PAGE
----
While coffee originated in Arabian lands, the legend of its powers of sobriety and mental clarity quickly spread far beyond Arabian borders.

The Christian world grew increasingly alarmed about the legendary qualities of coffee, which was even then being sold by apothecaries –- by prescription only — in Venice. Petitioners brought coffee before Pope Clement VII in order that he might condemn it as the “devil’s brewâ€?. To their surprise, Clement immensely enjoyed the beverage, and baptized it, so that all could enjoy the beverage without guilt… and without a prescription.

Arab traders were keen to ship boiled or parched seeds the entire world over, but were careful to never allow beans or cuttings that could create new coffee plants to leave the Arabian borders. Coffee became so precious to them, that it was made illegal to export fertile beans.

On pilgrimage to Mecca in the middle of the 1600s, Baba Budan, a revered Moslem holy man from India, discovered for himself the wonders of coffee. In his zeal to share what he’d found with his fellows at home, he smuggled seven coffee beans out of Arabia, wrapped around his belly. On his return home, he planted the beans in the hills of Mysore, India, and nurtured the young coffee bushes that resulted. Coffee flourished in the hills of India – hills now named after Baba Budan.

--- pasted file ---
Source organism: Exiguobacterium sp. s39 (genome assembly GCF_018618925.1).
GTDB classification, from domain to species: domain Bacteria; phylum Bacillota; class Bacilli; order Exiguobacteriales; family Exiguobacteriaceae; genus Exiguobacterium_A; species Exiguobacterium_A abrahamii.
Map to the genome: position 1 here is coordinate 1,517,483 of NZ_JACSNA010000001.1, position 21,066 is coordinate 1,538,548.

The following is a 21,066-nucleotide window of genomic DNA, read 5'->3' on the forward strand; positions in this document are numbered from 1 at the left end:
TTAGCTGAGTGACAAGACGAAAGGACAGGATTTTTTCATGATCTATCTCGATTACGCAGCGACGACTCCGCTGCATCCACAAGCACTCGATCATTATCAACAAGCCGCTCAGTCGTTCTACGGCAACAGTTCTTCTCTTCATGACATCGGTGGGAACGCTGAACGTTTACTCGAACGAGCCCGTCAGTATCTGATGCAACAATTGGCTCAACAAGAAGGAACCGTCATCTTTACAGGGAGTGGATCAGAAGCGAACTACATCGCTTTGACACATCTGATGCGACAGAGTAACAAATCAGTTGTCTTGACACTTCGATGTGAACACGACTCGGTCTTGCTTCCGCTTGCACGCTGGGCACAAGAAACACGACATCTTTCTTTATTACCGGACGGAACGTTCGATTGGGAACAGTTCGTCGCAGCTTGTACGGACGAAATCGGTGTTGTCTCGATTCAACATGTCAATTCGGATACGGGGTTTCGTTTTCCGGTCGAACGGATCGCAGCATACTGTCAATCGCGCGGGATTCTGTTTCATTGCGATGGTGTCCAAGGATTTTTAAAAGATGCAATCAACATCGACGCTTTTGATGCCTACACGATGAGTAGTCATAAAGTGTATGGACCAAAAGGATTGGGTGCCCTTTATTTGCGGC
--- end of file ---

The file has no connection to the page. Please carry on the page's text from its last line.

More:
In short order, enterprising Dutch traders bought some of these coffee plants, and shipped them to faraway colonies in Indonesia and Ceylon. The Arabian monopoly of the coffee trade was over, and the Western world was waking up to a new aroma… one that would now play a fateful role in Europe, and beyond.

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